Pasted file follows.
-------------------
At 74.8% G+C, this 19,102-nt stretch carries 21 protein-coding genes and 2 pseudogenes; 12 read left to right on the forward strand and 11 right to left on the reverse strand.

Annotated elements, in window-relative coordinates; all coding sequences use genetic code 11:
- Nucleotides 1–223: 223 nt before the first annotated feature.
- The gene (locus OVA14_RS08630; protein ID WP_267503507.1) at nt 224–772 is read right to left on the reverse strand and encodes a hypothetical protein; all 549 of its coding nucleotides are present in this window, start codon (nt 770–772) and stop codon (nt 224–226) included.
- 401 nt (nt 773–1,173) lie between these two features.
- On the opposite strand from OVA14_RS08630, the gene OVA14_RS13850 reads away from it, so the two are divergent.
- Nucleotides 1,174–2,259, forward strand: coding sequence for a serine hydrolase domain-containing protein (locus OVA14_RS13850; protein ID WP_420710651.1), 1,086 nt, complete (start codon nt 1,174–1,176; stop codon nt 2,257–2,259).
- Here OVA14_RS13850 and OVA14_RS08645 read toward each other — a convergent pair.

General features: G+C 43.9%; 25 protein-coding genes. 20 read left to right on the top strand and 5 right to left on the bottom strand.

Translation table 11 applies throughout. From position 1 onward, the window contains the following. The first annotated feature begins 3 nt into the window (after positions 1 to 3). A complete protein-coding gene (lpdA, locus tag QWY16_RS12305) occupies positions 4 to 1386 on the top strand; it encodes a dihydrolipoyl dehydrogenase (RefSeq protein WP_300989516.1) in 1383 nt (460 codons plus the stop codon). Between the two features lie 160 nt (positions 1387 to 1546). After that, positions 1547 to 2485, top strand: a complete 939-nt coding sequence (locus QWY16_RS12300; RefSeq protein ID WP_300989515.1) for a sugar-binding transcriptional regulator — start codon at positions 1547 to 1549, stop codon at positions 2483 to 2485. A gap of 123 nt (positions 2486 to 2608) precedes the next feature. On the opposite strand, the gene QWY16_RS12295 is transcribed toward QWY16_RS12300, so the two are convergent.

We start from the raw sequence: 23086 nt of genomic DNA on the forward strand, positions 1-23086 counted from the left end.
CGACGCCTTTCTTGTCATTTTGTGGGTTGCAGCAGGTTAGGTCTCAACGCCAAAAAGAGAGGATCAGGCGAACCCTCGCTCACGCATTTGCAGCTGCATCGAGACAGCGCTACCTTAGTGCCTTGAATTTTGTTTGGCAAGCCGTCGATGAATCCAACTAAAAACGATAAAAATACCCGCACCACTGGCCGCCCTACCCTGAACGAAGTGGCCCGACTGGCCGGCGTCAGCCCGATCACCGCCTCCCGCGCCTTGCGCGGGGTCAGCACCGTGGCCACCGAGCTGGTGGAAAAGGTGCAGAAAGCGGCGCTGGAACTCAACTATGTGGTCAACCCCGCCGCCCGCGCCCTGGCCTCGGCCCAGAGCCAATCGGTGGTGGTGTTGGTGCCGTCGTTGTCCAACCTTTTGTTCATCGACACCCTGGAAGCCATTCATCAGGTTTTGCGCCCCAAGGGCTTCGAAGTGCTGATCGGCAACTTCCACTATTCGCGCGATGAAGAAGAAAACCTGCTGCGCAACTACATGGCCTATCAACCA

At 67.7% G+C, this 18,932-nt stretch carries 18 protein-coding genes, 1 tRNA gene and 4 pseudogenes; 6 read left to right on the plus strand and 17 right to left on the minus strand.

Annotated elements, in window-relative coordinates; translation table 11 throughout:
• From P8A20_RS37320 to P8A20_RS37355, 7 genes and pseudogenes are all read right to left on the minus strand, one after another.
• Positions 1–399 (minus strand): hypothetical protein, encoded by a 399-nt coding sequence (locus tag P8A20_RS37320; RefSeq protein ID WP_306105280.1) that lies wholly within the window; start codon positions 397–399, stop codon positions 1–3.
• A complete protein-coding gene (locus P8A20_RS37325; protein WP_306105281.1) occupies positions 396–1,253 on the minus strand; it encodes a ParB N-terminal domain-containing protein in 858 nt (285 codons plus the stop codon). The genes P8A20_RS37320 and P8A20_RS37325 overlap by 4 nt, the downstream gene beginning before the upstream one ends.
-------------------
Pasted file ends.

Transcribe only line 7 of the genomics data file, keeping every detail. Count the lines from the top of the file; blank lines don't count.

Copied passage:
- Nucleotides 1,174–2,259, forward strand: coding sequence for a serine hydrolase domain-containing protein (locus OVA14_RS13850; protein ID WP_420710651.1), 1,086 nt, complete (start codon nt 1,174–1,176; stop codon nt 2,257–2,259).